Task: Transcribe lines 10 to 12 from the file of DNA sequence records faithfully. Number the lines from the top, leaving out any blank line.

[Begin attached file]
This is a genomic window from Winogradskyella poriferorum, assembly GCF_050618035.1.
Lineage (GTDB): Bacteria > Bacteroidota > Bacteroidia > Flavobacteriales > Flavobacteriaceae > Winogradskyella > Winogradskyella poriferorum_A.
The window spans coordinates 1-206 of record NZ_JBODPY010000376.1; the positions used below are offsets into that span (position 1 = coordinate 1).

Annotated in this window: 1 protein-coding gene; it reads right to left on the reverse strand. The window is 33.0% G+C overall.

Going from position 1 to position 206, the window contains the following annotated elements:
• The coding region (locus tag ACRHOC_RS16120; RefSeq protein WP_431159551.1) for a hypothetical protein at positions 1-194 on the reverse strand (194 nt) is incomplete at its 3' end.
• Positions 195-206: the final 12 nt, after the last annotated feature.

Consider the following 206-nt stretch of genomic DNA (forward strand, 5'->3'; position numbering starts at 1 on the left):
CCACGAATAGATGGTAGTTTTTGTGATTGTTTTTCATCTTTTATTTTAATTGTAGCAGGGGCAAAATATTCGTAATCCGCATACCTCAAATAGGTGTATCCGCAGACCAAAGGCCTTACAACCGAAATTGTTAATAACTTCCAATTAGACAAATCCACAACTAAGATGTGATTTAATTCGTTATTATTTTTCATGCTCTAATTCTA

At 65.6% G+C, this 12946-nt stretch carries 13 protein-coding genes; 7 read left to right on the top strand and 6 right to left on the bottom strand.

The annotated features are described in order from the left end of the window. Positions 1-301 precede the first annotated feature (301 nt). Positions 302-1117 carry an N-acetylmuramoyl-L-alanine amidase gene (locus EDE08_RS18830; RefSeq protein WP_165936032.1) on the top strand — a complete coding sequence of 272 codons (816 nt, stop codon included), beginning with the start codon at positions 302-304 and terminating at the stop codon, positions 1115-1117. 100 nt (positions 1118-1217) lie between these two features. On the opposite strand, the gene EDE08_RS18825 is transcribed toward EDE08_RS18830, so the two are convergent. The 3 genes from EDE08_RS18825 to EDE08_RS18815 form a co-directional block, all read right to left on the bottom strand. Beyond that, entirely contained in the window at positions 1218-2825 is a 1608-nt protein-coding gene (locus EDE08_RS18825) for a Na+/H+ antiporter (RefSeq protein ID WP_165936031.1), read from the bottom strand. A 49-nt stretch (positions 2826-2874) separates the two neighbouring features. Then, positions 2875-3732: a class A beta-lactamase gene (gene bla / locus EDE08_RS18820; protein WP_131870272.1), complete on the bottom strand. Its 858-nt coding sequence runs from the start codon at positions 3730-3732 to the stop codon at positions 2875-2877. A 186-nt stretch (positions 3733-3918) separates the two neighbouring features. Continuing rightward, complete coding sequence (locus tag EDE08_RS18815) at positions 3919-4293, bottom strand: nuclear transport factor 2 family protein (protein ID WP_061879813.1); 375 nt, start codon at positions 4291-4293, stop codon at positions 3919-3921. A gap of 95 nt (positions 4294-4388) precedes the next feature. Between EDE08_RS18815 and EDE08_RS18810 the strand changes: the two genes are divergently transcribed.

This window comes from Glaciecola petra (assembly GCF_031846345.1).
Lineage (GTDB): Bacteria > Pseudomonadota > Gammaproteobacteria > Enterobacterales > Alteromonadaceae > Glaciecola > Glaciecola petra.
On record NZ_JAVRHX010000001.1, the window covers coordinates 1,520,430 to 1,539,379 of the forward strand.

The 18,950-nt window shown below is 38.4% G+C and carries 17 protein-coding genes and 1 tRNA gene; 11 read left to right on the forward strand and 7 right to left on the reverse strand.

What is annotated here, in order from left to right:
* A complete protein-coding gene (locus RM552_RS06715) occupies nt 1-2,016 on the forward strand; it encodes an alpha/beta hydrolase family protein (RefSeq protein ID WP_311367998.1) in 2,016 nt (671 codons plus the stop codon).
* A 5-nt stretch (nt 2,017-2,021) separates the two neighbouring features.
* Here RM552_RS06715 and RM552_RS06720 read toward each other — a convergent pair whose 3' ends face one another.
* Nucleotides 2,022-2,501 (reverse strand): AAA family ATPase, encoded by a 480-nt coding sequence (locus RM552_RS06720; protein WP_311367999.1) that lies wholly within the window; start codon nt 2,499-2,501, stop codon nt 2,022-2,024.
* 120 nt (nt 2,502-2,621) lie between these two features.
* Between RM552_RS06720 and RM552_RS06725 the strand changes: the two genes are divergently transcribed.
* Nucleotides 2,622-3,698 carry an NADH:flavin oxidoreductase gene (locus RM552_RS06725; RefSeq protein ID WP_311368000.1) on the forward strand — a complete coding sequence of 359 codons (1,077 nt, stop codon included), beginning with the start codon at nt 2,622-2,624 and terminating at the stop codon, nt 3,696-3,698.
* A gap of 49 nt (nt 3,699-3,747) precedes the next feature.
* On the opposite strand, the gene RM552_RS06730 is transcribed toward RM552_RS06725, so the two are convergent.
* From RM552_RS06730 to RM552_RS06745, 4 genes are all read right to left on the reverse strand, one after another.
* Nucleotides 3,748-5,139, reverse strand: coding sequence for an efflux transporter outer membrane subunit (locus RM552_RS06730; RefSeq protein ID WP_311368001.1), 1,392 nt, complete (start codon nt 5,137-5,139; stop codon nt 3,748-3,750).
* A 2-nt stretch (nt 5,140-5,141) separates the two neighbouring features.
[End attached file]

At 65.6% G+C, this 12946-nt stretch carries 13 protein-coding genes; 7 read left to right on the top strand and 6 right to left on the bottom strand.

The annotated features are described in order from the left end of the window. Positions 1-301 precede the first annotated feature (301 nt). Positions 302-1117 carry an N-acetylmuramoyl-L-alanine amidase gene (locus EDE08_RS18830; RefSeq protein WP_165936032.1) on the top strand — a complete coding sequence of 272 codons (816 nt, stop codon included), beginning with the start codon at positions 302-304 and terminating at the stop codon, positions 1115-1117. 100 nt (positions 1118-1217) lie between these two features. On the opposite strand, the gene EDE08_RS18825 is transcribed toward EDE08_RS18830, so the two are convergent. The 3 genes from EDE08_RS18825 to EDE08_RS18815 form a co-directional block, all read right to left on the bottom strand. Beyond that, entirely contained in the window at positions 1218-2825 is a 1608-nt protein-coding gene (locus EDE08_RS18825) for a Na+/H+ antiporter (RefSeq protein ID WP_165936031.1), read from the bottom strand. A 49-nt stretch (positions 2826-2874) separates the two neighbouring features. Then, positions 2875-3732: a class A beta-lactamase gene (gene bla / locus EDE08_RS18820; protein WP_131870272.1), complete on the bottom strand. Its 858-nt coding sequence runs from the start codon at positions 3730-3732 to the stop codon at positions 2875-2877. A 186-nt stretch (positions 3733-3918) separates the two neighbouring features. Continuing rightward, complete coding sequence (locus tag EDE08_RS18815) at positions 3919-4293, bottom strand: nuclear transport factor 2 family protein (protein ID WP_061879813.1); 375 nt, start codon at positions 4291-4293, stop codon at positions 3919-3921. A gap of 95 nt (positions 4294-4388) precedes the next feature. Between EDE08_RS18815 and EDE08_RS18810 the strand changes: the two genes are divergently transcribed.

This window comes from Glaciecola petra (assembly GCF_031846345.1).